The du Mauriers visited Cornwall for holidays throughout Daphne’s childhood, but it was not until 1926 that the family decided to look for a second home there. Arriving in Bodinnick-by-Fowey from Looe, Daphne, her mother and her two sisters discovered Ferryside, the house that was to become their home.
Daphne loved Cornwall and spent time at Ferryside whenever she could, it was there that she wrote her first novel The Loving Spirit.
It was this book that was to introduce Daphne to her future husband. Major Tommy (‘Boy’) Browning was so affected by the book that he sailed to Fowey to meet the author. They fell in love and in July 1932 were married at Lanteglos Church.
During the first ten years of their marriage Daphne only spent holidays in Cornwall but in 1943 while her husband was at war she rented a house in Fowey called Readymoney and lived their with her three children.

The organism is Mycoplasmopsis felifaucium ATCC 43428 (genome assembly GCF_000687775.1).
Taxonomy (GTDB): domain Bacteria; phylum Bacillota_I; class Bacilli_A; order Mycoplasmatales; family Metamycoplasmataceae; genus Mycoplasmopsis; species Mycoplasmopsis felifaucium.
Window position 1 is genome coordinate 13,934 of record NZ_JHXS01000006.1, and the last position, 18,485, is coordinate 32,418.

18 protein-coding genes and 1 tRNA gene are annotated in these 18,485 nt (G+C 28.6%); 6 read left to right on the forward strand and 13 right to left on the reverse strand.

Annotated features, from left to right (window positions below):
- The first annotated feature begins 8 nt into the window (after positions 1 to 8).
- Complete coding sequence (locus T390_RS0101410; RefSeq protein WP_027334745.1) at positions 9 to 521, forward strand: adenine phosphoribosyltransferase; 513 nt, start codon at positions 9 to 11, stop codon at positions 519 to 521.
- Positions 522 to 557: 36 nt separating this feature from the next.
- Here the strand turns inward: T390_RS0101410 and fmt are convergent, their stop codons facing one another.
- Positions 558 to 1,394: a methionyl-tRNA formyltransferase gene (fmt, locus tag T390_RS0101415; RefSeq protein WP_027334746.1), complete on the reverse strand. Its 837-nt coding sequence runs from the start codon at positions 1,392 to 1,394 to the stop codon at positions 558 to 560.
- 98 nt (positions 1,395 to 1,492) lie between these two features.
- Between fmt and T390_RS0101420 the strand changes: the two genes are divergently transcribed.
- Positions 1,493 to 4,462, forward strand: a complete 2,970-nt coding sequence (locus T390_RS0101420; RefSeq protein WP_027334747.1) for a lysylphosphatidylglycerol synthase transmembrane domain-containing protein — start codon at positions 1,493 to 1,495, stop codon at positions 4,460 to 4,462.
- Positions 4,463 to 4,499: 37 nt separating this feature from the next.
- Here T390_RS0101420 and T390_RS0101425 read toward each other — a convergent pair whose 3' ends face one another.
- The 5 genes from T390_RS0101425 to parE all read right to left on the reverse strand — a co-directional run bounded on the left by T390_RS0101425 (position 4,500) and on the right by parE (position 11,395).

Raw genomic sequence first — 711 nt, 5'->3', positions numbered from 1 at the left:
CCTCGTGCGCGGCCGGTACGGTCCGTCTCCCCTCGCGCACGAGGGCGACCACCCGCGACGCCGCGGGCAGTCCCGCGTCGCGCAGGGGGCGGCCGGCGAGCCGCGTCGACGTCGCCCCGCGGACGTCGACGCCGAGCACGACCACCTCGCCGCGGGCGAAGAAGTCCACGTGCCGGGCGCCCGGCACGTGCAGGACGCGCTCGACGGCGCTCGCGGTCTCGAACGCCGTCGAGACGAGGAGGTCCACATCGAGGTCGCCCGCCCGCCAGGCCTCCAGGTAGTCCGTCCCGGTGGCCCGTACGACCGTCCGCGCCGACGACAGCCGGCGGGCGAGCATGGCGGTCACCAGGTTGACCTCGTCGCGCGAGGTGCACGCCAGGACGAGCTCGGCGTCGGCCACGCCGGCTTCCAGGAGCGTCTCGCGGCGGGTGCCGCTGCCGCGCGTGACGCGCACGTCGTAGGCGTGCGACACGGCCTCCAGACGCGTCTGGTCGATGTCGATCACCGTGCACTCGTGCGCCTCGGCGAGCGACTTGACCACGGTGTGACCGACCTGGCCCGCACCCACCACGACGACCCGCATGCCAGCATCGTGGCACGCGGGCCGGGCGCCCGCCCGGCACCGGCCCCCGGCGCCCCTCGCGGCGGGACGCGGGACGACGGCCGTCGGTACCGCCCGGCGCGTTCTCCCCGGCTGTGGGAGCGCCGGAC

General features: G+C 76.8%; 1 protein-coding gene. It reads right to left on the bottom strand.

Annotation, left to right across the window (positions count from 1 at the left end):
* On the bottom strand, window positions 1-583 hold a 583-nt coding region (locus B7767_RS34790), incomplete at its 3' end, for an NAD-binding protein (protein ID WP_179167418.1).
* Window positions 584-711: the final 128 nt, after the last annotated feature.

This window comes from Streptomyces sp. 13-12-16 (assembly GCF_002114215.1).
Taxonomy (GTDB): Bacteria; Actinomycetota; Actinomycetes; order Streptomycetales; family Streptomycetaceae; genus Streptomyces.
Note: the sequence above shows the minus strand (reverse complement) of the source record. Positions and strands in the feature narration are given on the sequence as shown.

Years before whilst out walking she first discovered Menabilly, a house belonging to the Rashleigh family. She was fascinated by the place and now she was living in Cornwall she asked the family if she could rent the property. They agreed and in 1943 she moved into the house which was to provide inspiration for much of her writing.
When the lease on Menabilly expired in 1969 she moved to another house rented to her by the Rashleigh family, Kilmarth about a mile from Menabilly. By now Daphne had lived in Cornwall for nearly thirty years and it was by continuing her writing she was able to overcome her disappointment that her husband, who died in 1965, was not with her in her last home.
Dame Daphne du Maurier died on the 19th April 1989. Throughout her lifetime she wrote several novels and volumes of short stories, five biographies and her own autobiography. The place Cornwall held in her heart and the inspiration it provided was captured in many of her books